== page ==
Eric Schmidt Confirms Google Is Off Track

Last week it was Peter Norvig admitting that Google has missed the opening rounds of the battle for the social web (see Google’s Biggest Mistake: The Rise Of The Social (Post Search) Web), and this week his boss confirms that Google is still off in algorithm land instead of understanding the social dimension of the web:

Holman W. Jenkins, Jr.: Google and the Search for the Future

The day is coming when the Google search box—and the activity known as Googling—no longer will be at the center of our online lives. Then what? “We’re trying to figure out what the future of search is,” Mr. Schmidt acknowledges. “I mean that in a positive way. We’re still happy to be in search, believe me. But one idea is that more and more searches are done on your behalf without you needing to type.”

“I actually think most people don’t want Google to answer their questions,” he elaborates. “They want Google to tell them what they should be doing next.”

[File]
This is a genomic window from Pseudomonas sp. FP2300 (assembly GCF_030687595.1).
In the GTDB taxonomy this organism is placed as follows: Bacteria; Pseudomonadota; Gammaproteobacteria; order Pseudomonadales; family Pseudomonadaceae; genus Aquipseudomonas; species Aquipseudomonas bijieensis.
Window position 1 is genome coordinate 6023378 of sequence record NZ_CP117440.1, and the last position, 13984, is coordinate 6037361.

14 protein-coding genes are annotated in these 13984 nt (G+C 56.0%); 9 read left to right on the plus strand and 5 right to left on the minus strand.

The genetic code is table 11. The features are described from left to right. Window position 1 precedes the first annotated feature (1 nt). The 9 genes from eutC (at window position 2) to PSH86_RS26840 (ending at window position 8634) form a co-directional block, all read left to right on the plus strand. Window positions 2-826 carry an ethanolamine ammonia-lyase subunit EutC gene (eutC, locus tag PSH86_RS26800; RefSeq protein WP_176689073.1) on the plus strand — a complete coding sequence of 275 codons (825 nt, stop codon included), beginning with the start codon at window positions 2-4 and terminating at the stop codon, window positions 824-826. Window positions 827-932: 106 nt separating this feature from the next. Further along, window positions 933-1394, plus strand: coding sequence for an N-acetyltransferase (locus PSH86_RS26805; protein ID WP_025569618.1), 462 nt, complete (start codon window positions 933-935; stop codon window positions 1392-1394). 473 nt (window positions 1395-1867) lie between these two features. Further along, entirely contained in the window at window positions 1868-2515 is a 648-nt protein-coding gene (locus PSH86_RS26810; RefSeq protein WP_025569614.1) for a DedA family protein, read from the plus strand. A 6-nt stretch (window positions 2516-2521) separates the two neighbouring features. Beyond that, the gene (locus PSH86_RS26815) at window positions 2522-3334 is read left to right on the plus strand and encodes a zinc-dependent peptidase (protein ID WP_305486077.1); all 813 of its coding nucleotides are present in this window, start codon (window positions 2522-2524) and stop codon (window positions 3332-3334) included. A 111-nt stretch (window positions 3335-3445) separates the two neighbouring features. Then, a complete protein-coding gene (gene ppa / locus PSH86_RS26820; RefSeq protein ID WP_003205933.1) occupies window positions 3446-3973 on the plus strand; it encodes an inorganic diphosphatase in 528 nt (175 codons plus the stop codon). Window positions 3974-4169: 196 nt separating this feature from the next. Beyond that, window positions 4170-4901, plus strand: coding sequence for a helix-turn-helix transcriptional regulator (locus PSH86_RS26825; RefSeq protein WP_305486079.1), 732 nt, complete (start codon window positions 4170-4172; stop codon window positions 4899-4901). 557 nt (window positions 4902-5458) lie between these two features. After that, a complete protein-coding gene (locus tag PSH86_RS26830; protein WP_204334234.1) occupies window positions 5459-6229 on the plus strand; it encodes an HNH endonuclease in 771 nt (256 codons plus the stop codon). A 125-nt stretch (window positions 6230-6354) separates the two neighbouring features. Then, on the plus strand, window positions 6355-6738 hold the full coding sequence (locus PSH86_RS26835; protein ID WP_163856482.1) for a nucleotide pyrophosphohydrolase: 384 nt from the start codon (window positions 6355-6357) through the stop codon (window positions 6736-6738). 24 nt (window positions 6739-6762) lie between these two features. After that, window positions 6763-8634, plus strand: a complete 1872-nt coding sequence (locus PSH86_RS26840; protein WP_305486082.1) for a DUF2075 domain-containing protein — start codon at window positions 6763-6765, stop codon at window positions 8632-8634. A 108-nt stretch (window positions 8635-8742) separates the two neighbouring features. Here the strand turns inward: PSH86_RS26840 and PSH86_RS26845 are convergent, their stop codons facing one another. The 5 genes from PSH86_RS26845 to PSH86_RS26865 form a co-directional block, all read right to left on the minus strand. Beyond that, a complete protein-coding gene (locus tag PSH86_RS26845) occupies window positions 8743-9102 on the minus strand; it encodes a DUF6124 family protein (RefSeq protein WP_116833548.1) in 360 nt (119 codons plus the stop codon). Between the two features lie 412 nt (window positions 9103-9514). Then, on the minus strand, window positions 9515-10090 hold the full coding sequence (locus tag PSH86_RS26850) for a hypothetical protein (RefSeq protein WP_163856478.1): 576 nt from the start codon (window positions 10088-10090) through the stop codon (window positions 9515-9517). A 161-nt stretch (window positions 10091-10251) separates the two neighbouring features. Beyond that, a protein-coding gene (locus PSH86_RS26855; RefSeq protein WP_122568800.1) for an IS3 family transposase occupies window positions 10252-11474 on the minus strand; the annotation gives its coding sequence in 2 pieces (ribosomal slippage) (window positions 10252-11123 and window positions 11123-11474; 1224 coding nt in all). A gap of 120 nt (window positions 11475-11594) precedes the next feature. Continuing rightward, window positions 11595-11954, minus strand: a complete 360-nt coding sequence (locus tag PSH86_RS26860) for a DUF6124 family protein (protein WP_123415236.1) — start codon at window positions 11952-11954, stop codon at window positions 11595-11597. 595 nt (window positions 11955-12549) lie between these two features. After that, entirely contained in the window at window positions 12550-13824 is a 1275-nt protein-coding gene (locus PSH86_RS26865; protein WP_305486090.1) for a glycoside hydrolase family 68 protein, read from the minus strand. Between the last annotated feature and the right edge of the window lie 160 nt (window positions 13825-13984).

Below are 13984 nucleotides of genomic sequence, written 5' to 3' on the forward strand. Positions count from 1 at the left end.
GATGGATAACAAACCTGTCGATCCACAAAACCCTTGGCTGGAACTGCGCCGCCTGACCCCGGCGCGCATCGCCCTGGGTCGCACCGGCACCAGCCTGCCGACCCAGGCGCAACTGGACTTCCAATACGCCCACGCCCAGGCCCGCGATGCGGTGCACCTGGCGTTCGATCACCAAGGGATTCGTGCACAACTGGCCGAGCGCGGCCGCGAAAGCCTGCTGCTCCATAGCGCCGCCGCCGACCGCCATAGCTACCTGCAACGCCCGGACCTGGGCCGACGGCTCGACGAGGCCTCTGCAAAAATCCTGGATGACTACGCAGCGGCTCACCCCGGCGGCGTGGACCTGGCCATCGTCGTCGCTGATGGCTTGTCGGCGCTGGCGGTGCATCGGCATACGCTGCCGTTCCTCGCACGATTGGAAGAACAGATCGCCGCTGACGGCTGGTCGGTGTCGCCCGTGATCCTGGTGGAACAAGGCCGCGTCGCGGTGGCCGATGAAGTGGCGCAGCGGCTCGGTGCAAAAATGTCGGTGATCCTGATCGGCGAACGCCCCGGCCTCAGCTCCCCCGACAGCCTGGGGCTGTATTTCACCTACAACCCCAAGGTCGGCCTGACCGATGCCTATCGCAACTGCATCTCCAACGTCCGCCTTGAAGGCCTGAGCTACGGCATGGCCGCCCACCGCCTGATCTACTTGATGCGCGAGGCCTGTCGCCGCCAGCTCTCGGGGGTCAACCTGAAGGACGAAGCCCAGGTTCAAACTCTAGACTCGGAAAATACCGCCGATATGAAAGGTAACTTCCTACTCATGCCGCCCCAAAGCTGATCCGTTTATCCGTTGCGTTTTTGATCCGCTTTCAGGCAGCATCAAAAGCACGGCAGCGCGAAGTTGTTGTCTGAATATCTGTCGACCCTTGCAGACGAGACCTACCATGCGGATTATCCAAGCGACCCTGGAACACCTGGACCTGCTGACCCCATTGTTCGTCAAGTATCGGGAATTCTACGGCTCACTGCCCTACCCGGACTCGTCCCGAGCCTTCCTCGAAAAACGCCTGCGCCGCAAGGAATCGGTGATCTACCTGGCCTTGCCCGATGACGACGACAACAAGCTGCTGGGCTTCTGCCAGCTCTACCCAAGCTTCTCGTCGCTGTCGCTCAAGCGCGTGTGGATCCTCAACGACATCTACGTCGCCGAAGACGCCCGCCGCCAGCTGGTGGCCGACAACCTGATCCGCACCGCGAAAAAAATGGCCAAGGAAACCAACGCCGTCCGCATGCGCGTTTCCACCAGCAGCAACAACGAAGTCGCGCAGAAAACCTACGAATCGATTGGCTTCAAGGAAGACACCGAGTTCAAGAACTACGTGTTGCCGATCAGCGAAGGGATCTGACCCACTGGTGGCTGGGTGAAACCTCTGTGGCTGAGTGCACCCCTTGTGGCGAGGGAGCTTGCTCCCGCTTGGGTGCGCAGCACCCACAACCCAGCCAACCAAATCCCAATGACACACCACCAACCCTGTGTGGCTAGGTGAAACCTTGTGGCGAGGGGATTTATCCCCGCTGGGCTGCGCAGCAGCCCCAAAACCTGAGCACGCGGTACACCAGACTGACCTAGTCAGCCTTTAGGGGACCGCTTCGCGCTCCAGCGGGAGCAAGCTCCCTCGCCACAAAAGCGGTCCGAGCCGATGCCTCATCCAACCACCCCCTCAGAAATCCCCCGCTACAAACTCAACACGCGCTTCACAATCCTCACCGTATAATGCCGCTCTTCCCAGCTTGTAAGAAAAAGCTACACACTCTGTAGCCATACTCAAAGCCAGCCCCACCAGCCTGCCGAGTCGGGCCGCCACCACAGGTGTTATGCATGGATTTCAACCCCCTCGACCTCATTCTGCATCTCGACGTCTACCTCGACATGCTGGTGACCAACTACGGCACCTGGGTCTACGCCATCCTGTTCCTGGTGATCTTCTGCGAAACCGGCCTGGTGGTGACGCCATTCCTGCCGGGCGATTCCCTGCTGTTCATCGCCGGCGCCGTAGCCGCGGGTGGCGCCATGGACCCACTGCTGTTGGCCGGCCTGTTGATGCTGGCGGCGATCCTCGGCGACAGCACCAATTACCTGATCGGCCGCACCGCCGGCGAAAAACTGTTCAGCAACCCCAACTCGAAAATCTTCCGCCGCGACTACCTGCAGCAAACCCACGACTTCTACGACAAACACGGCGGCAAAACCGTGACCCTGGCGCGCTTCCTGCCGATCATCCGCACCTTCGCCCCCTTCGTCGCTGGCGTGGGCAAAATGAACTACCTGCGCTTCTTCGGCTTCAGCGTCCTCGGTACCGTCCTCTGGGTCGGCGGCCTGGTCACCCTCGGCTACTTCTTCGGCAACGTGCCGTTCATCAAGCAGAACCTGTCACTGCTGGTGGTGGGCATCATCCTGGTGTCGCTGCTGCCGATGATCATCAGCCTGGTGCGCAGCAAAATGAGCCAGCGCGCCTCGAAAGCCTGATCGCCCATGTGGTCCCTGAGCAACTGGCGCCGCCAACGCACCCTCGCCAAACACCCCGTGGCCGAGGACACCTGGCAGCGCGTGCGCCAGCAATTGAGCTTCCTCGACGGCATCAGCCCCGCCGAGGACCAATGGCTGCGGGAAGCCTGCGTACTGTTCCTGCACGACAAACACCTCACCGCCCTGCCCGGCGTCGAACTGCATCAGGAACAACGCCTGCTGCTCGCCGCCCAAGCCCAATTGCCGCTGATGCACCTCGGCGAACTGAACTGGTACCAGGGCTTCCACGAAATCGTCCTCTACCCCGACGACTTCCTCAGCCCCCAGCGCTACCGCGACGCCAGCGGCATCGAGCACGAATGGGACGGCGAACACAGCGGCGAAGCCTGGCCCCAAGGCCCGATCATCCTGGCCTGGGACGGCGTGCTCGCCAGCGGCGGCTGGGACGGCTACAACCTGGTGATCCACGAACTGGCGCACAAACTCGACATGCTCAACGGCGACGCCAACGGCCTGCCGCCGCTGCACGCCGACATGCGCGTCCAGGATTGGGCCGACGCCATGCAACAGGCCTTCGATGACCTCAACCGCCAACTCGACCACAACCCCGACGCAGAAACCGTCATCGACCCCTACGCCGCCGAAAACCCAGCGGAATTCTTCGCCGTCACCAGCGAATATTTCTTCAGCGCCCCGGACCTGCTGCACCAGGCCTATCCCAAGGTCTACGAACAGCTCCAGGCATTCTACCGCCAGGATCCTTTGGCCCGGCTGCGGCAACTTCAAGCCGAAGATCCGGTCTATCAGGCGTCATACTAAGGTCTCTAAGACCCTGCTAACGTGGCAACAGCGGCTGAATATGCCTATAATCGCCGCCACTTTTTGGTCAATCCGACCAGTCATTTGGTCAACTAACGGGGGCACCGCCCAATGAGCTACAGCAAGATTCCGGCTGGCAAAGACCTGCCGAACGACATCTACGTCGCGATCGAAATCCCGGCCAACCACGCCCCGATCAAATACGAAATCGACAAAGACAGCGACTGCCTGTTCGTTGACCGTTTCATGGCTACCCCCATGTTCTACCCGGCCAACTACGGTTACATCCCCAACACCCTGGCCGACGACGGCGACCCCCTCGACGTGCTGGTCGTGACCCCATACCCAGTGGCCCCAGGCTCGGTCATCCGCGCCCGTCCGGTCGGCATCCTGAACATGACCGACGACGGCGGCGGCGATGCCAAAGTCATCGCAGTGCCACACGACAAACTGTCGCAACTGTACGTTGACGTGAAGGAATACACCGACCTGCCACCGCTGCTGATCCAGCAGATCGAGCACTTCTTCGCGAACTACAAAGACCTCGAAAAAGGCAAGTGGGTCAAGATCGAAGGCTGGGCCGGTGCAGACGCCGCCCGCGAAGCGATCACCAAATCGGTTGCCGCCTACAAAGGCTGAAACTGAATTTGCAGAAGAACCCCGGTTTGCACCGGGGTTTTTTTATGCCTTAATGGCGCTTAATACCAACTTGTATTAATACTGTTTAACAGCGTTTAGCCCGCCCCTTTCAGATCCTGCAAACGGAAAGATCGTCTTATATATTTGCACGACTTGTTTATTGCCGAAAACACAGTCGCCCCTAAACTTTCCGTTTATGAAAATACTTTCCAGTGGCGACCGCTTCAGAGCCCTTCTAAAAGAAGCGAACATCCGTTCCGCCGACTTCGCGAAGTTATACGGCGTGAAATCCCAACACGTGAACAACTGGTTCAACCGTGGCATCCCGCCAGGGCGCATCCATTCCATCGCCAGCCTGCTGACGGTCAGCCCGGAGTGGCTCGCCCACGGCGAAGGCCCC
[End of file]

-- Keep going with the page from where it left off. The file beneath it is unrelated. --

Let’s say you’re walking down the street. Because of the info Google has collected about you, “we know roughly who you are, roughly what you care about, roughly who your friends are.” Google also knows, to within a foot, where you are. Mr. Schmidt leaves it to a listener to imagine the possibilities: If you need milk and there’s a place nearby to get milk, Google will remind you to get milk. It will tell you a store ahead has a collection of horse-racing posters, that a 19th-century murder you’ve been reading about took place on the next block.

Says Mr. Schmidt, a generation of powerful handheld devices is just around the corner that will be adept at surprising you with information that you didn’t know you wanted to know. “The thing that makes newspapers so fundamentally fascinating—that serendipity—can be calculated now. We can actually produce it electronically,” Mr. Schmidt says.

The idea that machines will tell us what to do next is chilling, rather than liberating. Yes, we will use social tools that harness the millions of activities of our social circles and scenes, but our affiliation with others is where we will find meaning, not some functional result served up by Google or Facebook or Twitter.

Meaning is the new search.

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